The flights are, in turn, composed of flying teams and servicing teams. Each servicing team, consisting of an officer of equal rank to that of the flight team pilot1ieutenant or senior lieutenant) and two technicians, Is responsible for the pre-flight and post-flight inspections of the aircraft in the regimental Inventory to which it is assigned. |

Air Technical Battalions. Military airfields are operated by air technical battalions, which perform separate functions from those of the regimental maintenance organization. The air technical battalion (or pbato) is

" Unlike the situation in the US Airvirtually all hands-on maintenance procedures are supervised and performed by enlistedcommissioned and warrant officers often work alongside conscript technicians in performing even routine tasks- fJ"-i

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organizatonally distinct from the air regiment. The responsibilities of the obato are logistic and personnel support: maintenance of facilities, runways, and vehicles; provision of food, medical, and housing services; and management of supplies and spare parts. In general, the air technical battalion is not involved directly in the maintenance of aircraft, but its work is an essential prerequisite to the proper functtoning of the regimental maintenance organization. P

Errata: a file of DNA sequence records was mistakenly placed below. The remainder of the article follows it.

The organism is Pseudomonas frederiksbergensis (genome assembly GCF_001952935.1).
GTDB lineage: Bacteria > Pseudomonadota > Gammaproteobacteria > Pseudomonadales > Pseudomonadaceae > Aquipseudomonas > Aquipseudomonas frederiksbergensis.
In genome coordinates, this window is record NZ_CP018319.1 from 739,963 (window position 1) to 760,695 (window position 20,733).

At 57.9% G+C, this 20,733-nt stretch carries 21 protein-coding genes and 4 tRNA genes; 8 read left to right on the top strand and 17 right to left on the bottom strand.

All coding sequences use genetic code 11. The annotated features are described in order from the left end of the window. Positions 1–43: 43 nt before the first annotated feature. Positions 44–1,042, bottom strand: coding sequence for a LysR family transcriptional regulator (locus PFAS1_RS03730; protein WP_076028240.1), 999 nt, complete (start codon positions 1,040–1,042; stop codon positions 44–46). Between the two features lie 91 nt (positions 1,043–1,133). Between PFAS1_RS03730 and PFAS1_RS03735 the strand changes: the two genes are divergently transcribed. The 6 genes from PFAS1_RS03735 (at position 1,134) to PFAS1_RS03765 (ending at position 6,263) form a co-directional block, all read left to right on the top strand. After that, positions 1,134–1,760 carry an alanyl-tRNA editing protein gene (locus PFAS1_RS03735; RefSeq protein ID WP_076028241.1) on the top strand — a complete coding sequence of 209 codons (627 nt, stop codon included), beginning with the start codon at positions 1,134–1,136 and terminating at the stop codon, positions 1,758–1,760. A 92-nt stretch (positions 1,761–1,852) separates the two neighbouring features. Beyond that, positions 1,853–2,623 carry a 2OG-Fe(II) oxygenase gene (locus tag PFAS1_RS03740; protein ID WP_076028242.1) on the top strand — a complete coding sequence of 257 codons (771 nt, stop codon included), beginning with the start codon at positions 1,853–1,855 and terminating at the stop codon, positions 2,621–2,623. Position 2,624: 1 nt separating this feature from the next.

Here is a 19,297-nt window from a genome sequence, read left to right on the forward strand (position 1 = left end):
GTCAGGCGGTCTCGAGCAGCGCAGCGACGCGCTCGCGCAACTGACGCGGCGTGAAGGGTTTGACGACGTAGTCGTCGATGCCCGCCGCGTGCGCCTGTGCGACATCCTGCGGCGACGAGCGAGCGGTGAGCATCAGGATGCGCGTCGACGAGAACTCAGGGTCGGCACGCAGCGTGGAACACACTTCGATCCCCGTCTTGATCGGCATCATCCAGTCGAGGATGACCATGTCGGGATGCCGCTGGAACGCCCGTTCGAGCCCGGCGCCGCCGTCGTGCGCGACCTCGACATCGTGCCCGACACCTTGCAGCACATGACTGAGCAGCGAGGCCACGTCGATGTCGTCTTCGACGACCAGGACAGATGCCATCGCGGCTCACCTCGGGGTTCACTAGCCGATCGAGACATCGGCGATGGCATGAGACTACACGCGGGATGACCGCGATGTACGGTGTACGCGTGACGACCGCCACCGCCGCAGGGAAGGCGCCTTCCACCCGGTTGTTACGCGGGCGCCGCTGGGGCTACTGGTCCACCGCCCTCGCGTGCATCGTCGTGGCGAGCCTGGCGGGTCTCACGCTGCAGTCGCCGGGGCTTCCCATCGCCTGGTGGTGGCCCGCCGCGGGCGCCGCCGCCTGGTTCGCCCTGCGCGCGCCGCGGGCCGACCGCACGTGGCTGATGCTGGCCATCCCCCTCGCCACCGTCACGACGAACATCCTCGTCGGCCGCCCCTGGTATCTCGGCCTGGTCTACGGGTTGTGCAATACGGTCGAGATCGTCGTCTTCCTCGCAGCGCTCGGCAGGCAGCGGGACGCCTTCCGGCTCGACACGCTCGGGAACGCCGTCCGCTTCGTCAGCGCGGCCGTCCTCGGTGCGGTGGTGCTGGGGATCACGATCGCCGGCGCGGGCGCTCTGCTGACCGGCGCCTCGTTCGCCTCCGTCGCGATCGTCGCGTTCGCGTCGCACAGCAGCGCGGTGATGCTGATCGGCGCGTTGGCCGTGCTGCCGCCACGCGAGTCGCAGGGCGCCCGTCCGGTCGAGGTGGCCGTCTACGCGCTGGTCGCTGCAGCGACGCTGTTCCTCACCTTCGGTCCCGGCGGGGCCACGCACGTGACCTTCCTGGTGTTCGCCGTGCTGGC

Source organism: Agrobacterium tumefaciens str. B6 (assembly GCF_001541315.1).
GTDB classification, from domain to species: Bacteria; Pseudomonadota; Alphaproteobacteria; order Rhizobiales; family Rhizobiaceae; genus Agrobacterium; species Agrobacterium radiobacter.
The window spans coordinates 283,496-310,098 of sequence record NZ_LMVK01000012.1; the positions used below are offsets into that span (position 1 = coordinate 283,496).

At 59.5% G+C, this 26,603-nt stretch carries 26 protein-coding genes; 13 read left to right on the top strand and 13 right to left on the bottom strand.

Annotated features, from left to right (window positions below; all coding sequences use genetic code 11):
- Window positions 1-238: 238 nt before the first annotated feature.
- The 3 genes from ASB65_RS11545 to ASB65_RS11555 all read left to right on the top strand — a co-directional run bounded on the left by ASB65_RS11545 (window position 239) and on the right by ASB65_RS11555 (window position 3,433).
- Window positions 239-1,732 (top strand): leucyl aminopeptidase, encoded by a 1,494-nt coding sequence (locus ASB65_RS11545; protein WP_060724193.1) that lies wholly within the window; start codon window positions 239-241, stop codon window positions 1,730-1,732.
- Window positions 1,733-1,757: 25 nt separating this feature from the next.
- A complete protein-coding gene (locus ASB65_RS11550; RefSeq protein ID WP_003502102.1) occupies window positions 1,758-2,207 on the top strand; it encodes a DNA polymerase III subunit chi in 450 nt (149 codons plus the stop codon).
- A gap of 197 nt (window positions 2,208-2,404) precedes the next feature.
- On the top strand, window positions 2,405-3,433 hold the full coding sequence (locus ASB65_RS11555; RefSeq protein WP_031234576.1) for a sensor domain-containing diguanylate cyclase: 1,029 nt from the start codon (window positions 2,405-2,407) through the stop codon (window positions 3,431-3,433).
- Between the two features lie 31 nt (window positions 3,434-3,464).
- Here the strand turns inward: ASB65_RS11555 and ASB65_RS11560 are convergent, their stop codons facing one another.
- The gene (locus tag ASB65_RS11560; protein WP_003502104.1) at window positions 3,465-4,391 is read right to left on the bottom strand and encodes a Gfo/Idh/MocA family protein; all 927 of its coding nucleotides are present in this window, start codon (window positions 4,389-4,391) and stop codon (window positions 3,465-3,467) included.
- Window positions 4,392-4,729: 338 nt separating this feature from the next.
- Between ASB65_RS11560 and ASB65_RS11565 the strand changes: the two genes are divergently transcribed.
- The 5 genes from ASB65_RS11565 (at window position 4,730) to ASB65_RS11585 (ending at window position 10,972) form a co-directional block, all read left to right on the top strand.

Oyerhaul Plants. Capital repair of engines and aircraft is performed both at the factories where they were produced anderies of aircraft and engine repair plants run by the Ministry of Defense and located throughout the USSR. On occasion, military aircraft are also overhauled at civilian-run plants. Similarly, civilian aircraft can be overhauled in military-operatod facilities, i

Tho Ministry of Defense overhaul plants, though commanded by uniformed military personnel, are staffed primarily by civilian technicians. They are probably operated on an Each Soviet air armyumber of overhaul plants subordinate to it, with each facility specializing in the repairarticular tvnw jT aircraftighters, bombers, transports).

Aside from functioning as capital repair depots, overhaul plants also perform specialized repairs and modifications beyond the capability of air regiment maintenance staffs."

f Military Aircraft Maintenance

The Soviet aircraft maintenance system seems to operate well enough in peacetime to guarantee military commanders the level of readiness they desire.rotracted war, the system could prove vulnerable. | |

Servicing and replacement of components in advance of expected failure and at intervals shorter than required by normal wear may aeera inefficient but probably does assure

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the Sovietsufficient number of serviceable aircraft will be available when required. The system helps keep premature aircraft failuresinimum and, thereby, makes maintenance operations predictable and simpler.